The Rover Boys In The Mountains by Edward Stratemeyer
14. The Start Up The River.
"If it wasn't for finding that treasure box I'd just as lief stay here for a few days," remarked Tom, on getting up the following morning.
"Ditto myself," came from Sam. "We could have a boss good time, eh?"
"How about it if Nellie and Grace weren't here?" came from Dick, and then dodged a shoe thrown at him by Tom and a pillow sent forth by Sam. "No, boys, it won't do--we must leave for the hunt to-day. Why, there may be a million in it."
"That's right, Dick; when you fly, fly high," said Tom. "That Frenchman never had a million. If he had a couple of thousand he'd be lucky."
"And of course, a couple of thousand is of no importance to us," put in Sam grandiloquently.
"All right; I'll go on the hunt alone."
"No, Dick, of course we'll go," said Tom hastily. "When do you want to start?"
"As soon as Mr. Barrow can get off."
But, in spite of Dick's anxiety to get off, the start was delayed for a whole day, much to Tom and Sam's secret joy. John Barrow had to go to Timber Run for things needed in the house by his wife and daughter.
When he returned there was a broad grin on his face.
"I've got news for you," he said to Dick, who had followed him down to the barn. "There's another party arrived at Timber Run on the hunt fer that treasure of old Goupert's."
"Another party. Who is it?"
"Didn't hear their names. There are two men and a young fellow o' nineteen or twenty. They have hired Bill Harney fer a guide, and are goin' to strike out fer the Pond to-morrow."
"Two men and a young fellow," mused Dick. "I'd like to know who they are."
"One o' the men looked like a preacher or schoolmaster. He called the young feller Thacher, or something like that."
"It wasn't Baxter?" queried Dick, struck by a sudden idea.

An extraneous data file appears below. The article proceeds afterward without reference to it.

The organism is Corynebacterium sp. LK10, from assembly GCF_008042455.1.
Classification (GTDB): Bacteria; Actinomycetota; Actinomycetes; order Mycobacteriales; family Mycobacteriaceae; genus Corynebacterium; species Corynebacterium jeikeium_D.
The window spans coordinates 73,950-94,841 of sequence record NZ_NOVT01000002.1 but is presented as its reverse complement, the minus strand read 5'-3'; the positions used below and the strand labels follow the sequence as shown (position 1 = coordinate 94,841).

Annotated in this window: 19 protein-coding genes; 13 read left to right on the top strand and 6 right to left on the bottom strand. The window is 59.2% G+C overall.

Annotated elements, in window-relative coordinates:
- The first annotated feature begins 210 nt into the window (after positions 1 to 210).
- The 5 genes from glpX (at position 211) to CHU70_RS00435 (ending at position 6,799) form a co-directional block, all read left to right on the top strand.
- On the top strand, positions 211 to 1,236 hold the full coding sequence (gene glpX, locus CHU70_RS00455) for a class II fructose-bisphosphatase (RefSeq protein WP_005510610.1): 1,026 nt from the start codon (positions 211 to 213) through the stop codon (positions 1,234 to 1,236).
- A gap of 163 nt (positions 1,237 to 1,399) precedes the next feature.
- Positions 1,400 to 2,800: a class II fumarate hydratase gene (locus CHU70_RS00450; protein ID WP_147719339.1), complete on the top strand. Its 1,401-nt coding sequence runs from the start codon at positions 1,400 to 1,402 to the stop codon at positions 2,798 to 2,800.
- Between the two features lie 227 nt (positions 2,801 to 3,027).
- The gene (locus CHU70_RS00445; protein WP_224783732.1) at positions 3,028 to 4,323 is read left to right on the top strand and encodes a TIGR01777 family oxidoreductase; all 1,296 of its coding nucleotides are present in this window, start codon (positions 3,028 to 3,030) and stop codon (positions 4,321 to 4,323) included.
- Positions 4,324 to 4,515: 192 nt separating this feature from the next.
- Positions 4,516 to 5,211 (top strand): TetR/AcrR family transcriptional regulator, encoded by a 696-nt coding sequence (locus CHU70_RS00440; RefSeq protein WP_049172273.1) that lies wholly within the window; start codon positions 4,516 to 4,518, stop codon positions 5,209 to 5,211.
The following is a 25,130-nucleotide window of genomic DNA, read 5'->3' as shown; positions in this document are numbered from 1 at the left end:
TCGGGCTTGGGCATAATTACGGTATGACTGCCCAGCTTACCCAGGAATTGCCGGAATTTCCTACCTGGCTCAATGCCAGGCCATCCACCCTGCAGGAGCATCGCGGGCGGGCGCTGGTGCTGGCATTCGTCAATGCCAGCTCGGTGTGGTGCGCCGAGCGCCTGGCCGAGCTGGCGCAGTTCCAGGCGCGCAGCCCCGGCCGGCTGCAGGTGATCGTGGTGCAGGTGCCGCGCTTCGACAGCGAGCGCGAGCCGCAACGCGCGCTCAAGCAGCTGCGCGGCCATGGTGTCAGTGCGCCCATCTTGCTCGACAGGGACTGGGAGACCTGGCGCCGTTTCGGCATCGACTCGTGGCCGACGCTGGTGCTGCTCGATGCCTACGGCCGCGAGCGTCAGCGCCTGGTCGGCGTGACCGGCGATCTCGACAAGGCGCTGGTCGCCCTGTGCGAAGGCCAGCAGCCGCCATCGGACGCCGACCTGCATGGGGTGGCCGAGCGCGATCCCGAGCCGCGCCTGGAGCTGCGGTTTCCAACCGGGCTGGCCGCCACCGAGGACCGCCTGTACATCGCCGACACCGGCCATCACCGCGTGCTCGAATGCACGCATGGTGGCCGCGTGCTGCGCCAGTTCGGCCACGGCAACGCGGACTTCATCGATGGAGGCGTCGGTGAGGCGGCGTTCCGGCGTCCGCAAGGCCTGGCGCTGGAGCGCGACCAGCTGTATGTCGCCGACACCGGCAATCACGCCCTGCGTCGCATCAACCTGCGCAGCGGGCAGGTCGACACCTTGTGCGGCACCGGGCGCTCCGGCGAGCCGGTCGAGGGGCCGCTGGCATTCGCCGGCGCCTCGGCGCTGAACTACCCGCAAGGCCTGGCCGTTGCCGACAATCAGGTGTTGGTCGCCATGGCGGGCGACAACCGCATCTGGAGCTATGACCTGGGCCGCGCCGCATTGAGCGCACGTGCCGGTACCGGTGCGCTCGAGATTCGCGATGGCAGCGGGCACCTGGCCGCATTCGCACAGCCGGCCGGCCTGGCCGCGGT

"That's the name--now I remember."
"And the man, did they call him Grinder--Jasper Grinder?" went on Dick excitedly.
"If it wasn't Grinder, it was something like it. The party came east from Ithaca."
"It's Dan Baxter and Jasper Grinder sure!" burst out Dick. "Well, this beats the nation."
"Then you know the crowd?"
"I do--to my sorrow, Mr. Barrow. That Dan Baxter is the good-for-nothing young fellow I told you of this morning, and Jasper Grinder was a teacher at the Hall. We had a big row with him and he was kicked out in a hurry by Captain Putnam. They are our enemies."
"Humph! That promises to make it interesting for you. But it's queer they should come up at the same time you're here," went on the lumberman thoughtfully.
"I might as well let you into a secret, Mr. Barrow. Will you promise to keep it entirely to yourself?"
"Certainly, lad, if it's an honest secret."
"It is honest," answered Dick, and thereupon told of the adventure on Needle Point Island and of the map on the table, and how it had disappeared, and of the finding of the second map in the brass-lined money casket later on.
"I am sure Dan Baxter has that other map," he concluded. "He wants that treasure as badly as we do."
"Then I allow as how it will be a nip-an'-tuck race between you," returned John Barrow. "The fust to get there will be the best man. o' course, with that map it ought to be plain enough sailin'."
"I thought it would be, but it will mix us up, now you say that Bear Pond empties into Perch River in several places. We'll have to try one place after another."
"Do your directions start from that p'int?"
"Then we'll have to find the right emptyin' place, that's all. My advice is to start fer the spot to-morrow early."
So it was arranged, and Dick called Tom and Sam down to the barn to talk it over. It was late in the afternoon, and all worked until after the supper hour in preparing for the start.
"It's a good twenty miles' tramp from here," said John Barrow, "and we'll have to climb two pretty steep mountains to get to the spot."
"Why can't we follow the stream up?" asked Tom. "That would be easier than tramping up the mountains."
"By the river the way is at least forty miles, and there are half a dozen rough spots where you'd have to walk a mile or two."
"We have our skates," said Sam. "Skating would be easier than walking, and pulling the sleds on the ice would be child's play."